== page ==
8 of 13 people found the following review helpful
Solving the "Mystery Ship",
This review is from: Titanic and the Mystery Ship (Paperback)
What an amazing investigation into the well known, "mystery ship" piece of the sinking of the Titanic. How easy it is for people to develop a prejudice that continues to color events. I kept thinking of doctrinal fallacies which become a part of many churches and Christian history as I read the growing whimsies of Lord Mersey (ironic that the last name of his nemesis was truly "Lord") and others who, with greater and lesser awareness, condemn a just man. Author Molony does a masterful job of plying us with facts and only occasionally tells of the bias or intention that may underlie them. In a similar vein, Molony is long on evidence and short on opinion. At the same time he very subtly kept my emotions alive, pro or con, for the many characters that move in and out of the story. Especially that is true of my exasperation for the judges and my compassion for the victims--with apologies to the author who is not as blatant as I am about sorting out the "goodies" and "baddies."
I think I've never read about a man being on trial without being on trial. Captain Lord of the Californian--historically besmirched as the Titanic's "mystery ship"--is judged, condemned, and socially hung with nary a word that his own trial is filling the gaps of the anguish and fury surrounding this monstrous tragedy. It is scapegoating at its finest. Sadly, Lord was a very honest and decent man. More sadly, these qualities may well have been his downfall. It's happened before. Happily, good men keep on going: during the next 50 years of his life Lord kept his cool without loosing sight of what he had to say about the events in the North Atlantic on that chilling night in April, 1912. Now this book lends credibility to Lord's version of the story.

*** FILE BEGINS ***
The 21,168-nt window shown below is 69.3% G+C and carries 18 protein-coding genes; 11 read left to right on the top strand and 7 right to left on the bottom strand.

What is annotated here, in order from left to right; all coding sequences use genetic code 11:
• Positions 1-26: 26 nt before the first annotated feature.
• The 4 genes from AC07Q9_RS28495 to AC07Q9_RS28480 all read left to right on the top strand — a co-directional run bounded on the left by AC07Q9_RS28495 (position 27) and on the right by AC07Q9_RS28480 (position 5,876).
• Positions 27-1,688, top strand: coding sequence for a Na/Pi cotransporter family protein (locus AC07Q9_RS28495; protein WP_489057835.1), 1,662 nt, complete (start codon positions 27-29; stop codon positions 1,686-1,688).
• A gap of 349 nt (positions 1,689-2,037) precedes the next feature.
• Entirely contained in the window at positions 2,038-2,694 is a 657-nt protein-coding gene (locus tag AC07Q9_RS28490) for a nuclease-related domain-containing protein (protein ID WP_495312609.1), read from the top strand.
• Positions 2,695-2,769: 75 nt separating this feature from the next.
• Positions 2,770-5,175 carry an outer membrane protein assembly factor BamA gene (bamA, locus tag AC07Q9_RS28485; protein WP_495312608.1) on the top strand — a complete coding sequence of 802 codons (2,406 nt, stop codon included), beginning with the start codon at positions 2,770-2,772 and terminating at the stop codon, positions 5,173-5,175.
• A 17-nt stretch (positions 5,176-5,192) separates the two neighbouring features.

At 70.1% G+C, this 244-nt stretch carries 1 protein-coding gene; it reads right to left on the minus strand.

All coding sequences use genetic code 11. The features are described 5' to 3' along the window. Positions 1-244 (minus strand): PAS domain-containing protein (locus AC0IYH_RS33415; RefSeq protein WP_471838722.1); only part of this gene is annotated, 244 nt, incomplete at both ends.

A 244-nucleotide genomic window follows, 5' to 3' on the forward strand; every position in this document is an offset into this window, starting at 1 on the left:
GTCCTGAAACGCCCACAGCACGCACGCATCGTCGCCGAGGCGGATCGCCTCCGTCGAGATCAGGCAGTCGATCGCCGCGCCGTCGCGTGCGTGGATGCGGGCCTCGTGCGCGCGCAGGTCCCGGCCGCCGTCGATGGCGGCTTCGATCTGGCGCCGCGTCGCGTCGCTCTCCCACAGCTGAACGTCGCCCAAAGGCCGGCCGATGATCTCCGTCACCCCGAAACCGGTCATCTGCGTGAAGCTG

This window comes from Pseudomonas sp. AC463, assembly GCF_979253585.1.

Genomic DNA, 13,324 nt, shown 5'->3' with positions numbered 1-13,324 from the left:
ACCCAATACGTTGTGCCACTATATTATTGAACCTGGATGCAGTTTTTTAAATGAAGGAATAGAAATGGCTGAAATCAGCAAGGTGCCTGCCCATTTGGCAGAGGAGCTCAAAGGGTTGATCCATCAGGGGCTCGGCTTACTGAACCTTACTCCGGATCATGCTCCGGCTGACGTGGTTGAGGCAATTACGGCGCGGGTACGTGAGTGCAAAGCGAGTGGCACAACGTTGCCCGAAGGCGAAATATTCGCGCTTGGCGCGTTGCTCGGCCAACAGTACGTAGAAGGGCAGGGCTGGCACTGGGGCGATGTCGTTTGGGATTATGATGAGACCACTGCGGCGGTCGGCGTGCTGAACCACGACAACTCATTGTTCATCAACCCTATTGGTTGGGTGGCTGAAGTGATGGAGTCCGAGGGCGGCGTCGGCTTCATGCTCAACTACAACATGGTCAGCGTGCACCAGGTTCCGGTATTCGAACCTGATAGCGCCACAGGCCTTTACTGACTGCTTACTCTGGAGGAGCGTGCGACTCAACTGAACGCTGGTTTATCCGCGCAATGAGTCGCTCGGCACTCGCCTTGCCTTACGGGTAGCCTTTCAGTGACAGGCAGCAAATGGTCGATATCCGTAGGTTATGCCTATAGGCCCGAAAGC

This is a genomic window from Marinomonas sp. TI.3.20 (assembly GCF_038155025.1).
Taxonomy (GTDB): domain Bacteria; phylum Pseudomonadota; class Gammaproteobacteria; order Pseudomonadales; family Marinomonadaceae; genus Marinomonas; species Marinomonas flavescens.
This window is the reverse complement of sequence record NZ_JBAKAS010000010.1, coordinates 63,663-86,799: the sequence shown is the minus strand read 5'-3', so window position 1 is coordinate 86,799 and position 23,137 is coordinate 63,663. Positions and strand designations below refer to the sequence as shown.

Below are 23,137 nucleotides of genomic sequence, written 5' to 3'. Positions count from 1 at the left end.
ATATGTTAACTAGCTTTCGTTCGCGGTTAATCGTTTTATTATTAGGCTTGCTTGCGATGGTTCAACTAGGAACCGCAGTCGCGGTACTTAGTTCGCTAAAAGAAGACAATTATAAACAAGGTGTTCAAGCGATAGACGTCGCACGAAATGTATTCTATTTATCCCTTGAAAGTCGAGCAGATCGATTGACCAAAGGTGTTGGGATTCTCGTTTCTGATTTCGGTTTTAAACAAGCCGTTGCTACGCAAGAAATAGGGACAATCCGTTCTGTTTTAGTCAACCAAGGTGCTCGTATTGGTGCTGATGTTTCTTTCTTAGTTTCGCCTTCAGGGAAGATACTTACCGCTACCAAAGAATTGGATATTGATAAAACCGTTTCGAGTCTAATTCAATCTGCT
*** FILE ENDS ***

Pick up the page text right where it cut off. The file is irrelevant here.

The narrative of this book is very intricate and reads like a good mystery. My own skills and interests are such that I usually avoid reading such tightly woven and legalistic stories. Nevertheless, Molony kept my attention and my comprehension throughout the book. Just when I'd think he was losing me, he would go back over the latest twists and turns and in such a way as to bring me back on track, without being redundant and with an uncanny knack for throwing still another little wrinkle into the plot. To show my level of interest, I took the book to my class exam the other day and kept reading rather than--as always before--starting to grade the exams as they are handed in. Maybe a good reason for such fascination is the ongoing oxymoron between the prevailing context of that cold and brutal night and the passions of the mystifying hindsight to follow. I don't think Molony "crafts" all this as an artist so much as he works his way through his own deep and heartfelt sense of an injustice and maybe rights a longstanding wrong. Molony himself doesn't quite say this, but I think he has solved the "mystery ship": it wasn't the Californian!
Reviewed by Stephen Jones, PhD, Professor of Sociology